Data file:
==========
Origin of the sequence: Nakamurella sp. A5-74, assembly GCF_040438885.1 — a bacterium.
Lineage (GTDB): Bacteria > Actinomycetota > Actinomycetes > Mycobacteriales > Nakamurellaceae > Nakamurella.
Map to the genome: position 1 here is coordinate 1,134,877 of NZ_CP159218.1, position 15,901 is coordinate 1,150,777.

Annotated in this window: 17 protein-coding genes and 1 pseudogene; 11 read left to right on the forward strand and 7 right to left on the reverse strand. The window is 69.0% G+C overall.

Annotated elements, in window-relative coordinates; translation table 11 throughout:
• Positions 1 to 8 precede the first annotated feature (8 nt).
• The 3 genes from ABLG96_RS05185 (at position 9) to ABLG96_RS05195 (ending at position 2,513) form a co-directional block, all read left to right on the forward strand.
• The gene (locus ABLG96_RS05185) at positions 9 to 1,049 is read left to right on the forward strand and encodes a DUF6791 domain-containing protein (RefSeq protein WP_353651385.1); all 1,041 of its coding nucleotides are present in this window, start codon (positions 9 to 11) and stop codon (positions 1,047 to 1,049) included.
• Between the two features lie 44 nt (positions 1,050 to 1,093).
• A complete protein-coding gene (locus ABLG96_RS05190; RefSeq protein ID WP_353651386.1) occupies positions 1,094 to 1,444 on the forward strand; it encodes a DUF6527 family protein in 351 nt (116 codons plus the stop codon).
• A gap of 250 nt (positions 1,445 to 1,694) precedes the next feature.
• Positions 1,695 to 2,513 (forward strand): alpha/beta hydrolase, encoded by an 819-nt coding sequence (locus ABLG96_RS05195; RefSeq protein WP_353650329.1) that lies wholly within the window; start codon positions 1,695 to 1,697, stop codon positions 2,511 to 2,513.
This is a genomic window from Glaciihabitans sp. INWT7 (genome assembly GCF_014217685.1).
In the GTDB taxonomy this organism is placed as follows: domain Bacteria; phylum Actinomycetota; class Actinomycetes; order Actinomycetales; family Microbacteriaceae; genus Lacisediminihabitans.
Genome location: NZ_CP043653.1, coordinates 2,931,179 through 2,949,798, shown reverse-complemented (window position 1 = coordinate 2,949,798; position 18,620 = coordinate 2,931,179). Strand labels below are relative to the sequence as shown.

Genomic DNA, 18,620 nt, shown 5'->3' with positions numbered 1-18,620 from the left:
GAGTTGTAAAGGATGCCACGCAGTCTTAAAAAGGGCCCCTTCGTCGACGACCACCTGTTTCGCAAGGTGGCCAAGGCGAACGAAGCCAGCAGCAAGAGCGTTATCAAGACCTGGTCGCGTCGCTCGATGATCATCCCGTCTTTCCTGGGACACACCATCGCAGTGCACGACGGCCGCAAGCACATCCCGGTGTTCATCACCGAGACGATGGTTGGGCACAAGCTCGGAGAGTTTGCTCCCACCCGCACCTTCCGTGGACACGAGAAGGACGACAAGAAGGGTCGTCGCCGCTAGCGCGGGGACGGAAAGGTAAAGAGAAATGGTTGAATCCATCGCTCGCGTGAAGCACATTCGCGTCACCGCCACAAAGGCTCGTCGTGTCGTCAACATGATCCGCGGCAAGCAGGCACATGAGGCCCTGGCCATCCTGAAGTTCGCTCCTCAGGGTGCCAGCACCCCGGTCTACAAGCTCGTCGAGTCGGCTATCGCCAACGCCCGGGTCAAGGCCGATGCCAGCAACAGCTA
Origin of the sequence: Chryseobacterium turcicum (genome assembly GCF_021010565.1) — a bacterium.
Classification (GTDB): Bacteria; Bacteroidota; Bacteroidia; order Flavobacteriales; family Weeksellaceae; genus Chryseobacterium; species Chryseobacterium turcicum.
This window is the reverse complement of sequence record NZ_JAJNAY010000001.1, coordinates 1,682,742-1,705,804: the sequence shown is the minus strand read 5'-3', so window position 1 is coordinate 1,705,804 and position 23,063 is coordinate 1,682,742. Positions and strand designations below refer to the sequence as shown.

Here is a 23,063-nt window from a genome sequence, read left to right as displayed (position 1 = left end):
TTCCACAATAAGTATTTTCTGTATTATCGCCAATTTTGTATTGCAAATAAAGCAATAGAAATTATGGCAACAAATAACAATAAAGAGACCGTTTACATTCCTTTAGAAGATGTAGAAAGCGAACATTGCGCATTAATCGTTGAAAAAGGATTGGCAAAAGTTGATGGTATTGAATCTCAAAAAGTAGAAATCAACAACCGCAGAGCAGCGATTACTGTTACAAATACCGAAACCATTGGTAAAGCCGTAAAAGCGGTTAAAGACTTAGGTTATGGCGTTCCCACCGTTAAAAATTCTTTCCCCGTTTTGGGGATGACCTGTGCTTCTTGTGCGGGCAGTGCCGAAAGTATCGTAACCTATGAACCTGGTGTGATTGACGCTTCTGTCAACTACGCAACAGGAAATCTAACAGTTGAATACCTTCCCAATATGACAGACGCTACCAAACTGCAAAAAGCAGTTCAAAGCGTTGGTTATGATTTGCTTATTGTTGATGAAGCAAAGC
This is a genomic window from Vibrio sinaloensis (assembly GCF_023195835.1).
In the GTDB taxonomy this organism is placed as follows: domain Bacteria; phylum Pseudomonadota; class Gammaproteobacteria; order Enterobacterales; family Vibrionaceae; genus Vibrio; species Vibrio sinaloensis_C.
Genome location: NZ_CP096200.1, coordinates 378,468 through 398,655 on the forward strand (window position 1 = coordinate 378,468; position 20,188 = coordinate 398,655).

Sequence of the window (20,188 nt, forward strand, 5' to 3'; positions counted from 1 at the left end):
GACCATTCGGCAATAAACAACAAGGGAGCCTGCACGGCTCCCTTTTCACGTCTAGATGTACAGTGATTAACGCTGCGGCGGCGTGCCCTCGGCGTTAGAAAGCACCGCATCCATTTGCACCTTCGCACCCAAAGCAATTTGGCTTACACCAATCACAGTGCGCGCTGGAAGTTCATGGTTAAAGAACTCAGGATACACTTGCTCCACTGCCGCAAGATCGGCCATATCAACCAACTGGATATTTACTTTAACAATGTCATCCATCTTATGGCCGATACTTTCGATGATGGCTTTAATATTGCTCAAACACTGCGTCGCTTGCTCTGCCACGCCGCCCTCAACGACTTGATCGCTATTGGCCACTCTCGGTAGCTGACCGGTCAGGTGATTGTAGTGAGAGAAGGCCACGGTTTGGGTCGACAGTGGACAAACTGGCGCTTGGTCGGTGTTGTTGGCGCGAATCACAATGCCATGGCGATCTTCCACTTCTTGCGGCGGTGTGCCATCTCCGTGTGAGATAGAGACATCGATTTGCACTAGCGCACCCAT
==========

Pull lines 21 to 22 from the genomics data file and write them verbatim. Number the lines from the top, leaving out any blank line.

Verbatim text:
Here is a 23,063-nt window from a genome sequence, read left to right as displayed (position 1 = left end):
TTCCACAATAAGTATTTTCTGTATTATCGCCAATTTTGTATTGCAAATAAAGCAATAGAAATTATGGCAACAAATAACAATAAAGAGACCGTTTACATTCCTTTAGAAGATGTAGAAAGCGAACATTGCGCATTAATCGTTGAAAAAGGATTGGCAAAAGTTGATGGTATTGAATCTCAAAAAGTAGAAATCAACAACCGCAGAGCAGCGATTACTGTTACAAATACCGAAACCATTGGTAAAGCCGTAAAAGCGGTTAAAGACTTAGGTTATGGCGTTCCCACCGTTAAAAATTCTTTCCCCGTTTTGGGGATGACCTGTGCTTCTTGTGCGGGCAGTGCCGAAAGTATCGTAACCTATGAACCTGGTGTGATTGACGCTTCTGTCAACTACGCAACAGGAAATCTAACAGTTGAATACCTTCCCAATATGACAGACGCTACCAAACTGCAAAAAGCAGTTCAAAGCGTTGGTTATGATTTGCTTATTGTTGATGAAGCAAAGC